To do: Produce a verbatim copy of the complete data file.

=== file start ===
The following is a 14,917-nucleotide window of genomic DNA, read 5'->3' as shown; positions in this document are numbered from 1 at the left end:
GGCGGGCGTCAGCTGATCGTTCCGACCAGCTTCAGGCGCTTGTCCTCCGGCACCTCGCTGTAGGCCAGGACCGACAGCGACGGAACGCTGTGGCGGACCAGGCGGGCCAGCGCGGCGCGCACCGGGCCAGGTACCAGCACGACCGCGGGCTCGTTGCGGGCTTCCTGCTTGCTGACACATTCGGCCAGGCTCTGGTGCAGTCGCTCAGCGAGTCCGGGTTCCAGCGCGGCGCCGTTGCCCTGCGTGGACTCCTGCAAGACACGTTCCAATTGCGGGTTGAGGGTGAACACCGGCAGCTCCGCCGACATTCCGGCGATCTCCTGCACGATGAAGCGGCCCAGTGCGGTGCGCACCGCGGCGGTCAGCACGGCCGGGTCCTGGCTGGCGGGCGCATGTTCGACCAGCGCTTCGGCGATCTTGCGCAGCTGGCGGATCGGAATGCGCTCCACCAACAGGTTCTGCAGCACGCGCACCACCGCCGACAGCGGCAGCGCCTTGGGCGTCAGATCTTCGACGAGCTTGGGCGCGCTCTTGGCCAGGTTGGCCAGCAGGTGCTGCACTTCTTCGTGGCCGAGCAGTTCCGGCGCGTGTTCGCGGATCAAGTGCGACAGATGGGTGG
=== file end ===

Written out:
The following is a 14,917-nucleotide window of genomic DNA, read 5'->3' as shown; positions in this document are numbered from 1 at the left end:
GGCGGGCGTCAGCTGATCGTTCCGACCAGCTTCAGGCGCTTGTCCTCCGGCACCTCGCTGTAGGCCAGGACCGACAGCGACGGAACGCTGTGGCGGACCAGGCGGGCCAGCGCGGCGCGCACCGGGCCAGGTACCAGCACGACCGCGGGCTCGTTGCGGGCTTCCTGCTTGCTGACACATTCGGCCAGGCTCTGGTGCAGTCGCTCAGCGAGTCCGGGTTCCAGCGCGGCGCCGTTGCCCTGCGTGGACTCCTGCAAGACACGTTCCAATTGCGGGTTGAGGGTGAACACCGGCAGCTCCGCCGACATTCCGGCGATCTCCTGCACGATGAAGCGGCCCAGTGCGGTGCGCACCGCGGCGGTCAGCACGGCCGGGTCCTGGCTGGCGGGCGCATGTTCGACCAGCGCTTCGGCGATCTTGCGCAGCTGGCGGATCGGAATGCGCTCCACCAACAGGTTCTGCAGCACGCGCACCACCGCCGACAGCGGCAGCGCCTTGGGCGTCAGATCTTCGACGAGCTTGGGCGCGCTCTTGGCCAGGTTGGCCAGCAGGTGCTGCACTTCTTCGTGGCCGAGCAGTTCCGGCGCGTGTTCGCGGATCAAGTGCGACAGATGGGTGG